Digesta passage and functional anatomy of the digestive tract in the desert tortoise (Xerobates agassizii).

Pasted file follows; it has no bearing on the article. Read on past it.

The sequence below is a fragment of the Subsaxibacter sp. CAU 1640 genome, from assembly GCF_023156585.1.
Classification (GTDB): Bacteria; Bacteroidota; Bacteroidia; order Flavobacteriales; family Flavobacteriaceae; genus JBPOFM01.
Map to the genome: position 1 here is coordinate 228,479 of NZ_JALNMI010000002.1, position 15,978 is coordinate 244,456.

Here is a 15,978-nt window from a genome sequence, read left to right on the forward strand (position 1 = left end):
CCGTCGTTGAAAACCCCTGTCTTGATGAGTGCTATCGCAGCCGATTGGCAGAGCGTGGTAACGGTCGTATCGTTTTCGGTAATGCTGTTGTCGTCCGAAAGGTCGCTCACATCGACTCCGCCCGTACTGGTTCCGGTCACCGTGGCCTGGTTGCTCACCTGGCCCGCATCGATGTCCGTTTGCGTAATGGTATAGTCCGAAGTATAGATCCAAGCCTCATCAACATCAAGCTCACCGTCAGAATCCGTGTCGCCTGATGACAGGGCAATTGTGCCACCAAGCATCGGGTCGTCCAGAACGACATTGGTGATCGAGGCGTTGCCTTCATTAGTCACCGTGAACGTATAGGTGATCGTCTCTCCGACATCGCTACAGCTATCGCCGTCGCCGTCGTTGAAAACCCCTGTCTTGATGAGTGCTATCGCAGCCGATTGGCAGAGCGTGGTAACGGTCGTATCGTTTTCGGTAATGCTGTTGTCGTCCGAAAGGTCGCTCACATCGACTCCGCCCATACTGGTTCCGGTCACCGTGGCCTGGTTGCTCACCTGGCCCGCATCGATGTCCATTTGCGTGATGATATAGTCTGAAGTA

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The herbivorous tortoise Xerobates agassizii contends with large fluctuations in the quality and abundance of desert pastures. Responses to grass (Schismus barbatus), herbage (Sphaeralcea ambigua) and pelleted diets were studied in captive animals. Digestive anatomy was investigated in wild tortoises. Cornified esophageal epithelia and numerous mucus glands along the digestive tract indicated a resistance to abrasive diets. Gastric contents were acidic whereas hindgut digesta were near neutral pH. The colon was the primary site of fermentation with short-chain fatty acids mainly comprised of acetate (69-84%), propionate (10-15%) and n-butyrate (1-12%). Fibre digestion was extensive and equivalent to 22-64% of digestible energy intakes. Large particles of grass (25 mm; Cr-mordants) were excreted as a pulse but retained longer than either fluids (Co-EDTA) or fine particles (2 mm; Yb). Patterns of marker excretion suggested irregular mixing of only the fluid and fine particulate digesta in the stomach and the colon. Mean retention times of Cr-mordants were 14.2-14.8 days on the grass and high-fibre pellets. Intakes of grass were low and accompanied by smaller estimates of digesta fill than for the high-fibre pellets. Digestive capacity was large and estimated at 11-21% of body mass on these diets. The capacious but simple digestive anatomy of the tortoise may provide the greatest flexibility in utilizing a variety of forages in its unreliable habitat.
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